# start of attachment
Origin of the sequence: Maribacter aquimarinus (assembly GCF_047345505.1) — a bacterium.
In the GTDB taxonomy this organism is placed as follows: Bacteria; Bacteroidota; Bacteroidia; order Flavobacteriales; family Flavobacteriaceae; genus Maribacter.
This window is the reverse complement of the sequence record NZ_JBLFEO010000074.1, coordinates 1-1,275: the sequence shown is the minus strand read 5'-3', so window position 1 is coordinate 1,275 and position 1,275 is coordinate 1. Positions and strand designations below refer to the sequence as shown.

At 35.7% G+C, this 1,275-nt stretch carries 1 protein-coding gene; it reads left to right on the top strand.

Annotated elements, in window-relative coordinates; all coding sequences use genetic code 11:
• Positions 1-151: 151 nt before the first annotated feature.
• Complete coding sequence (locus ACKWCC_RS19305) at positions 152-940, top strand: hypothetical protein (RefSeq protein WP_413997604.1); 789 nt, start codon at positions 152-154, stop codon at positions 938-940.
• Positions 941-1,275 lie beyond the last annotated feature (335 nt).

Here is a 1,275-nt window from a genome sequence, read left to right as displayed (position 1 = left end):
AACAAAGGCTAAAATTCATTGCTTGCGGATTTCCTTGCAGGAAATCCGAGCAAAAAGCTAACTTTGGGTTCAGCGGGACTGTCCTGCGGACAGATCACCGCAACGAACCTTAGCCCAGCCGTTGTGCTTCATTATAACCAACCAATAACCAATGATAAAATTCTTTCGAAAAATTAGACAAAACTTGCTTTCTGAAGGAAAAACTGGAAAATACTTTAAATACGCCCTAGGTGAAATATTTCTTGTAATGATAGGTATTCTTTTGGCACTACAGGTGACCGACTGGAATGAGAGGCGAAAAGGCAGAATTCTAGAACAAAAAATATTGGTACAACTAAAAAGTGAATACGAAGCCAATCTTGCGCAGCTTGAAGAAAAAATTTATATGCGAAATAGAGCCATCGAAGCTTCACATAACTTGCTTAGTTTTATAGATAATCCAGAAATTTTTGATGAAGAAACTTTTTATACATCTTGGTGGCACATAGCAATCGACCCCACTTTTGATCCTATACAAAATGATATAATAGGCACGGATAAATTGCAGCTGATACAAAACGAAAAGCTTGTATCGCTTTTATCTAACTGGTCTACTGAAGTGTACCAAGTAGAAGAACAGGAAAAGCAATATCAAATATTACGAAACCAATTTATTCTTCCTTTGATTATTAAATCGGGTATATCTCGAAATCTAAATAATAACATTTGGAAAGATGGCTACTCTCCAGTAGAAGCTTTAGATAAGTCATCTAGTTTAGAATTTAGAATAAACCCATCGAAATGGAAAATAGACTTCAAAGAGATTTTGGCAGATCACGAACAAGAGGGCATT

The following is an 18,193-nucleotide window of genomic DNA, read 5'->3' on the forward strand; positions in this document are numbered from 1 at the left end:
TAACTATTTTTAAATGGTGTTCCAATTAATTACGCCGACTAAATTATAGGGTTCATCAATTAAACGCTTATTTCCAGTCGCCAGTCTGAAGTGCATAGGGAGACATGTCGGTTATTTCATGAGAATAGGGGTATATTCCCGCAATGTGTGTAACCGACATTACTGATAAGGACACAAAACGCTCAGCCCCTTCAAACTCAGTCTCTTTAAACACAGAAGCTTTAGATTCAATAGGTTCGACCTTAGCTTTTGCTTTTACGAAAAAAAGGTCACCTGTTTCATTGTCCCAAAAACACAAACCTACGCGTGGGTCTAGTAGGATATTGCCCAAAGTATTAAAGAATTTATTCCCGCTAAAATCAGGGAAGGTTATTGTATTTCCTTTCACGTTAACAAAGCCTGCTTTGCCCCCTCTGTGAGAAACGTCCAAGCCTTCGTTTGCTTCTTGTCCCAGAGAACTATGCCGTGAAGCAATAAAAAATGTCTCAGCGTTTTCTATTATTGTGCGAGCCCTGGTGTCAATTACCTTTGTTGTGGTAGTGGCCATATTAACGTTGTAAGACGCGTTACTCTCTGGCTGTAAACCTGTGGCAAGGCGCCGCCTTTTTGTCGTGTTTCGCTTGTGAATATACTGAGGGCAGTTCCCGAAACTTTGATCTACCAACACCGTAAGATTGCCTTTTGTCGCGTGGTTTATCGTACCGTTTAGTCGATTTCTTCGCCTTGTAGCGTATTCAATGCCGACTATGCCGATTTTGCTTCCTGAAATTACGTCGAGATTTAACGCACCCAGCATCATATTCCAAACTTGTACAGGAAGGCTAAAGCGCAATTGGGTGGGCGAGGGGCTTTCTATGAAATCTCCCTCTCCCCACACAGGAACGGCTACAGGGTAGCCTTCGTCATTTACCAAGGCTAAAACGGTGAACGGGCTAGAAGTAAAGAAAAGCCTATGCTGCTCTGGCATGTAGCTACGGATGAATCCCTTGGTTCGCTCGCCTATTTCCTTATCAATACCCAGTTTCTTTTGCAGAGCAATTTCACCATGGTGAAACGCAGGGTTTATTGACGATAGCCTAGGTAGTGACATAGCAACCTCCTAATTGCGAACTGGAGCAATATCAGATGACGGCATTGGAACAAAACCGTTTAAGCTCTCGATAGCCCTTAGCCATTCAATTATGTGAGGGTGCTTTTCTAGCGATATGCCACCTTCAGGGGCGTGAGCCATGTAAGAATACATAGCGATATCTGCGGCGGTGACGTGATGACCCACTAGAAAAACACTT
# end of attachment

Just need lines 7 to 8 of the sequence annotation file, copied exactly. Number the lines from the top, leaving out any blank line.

• Complete coding sequence (locus ACKWCC_RS19305) at positions 152-940, top strand: hypothetical protein (RefSeq protein WP_413997604.1); 789 nt, start codon at positions 152-154, stop codon at positions 938-940.
• Positions 941-1,275 lie beyond the last annotated feature (335 nt).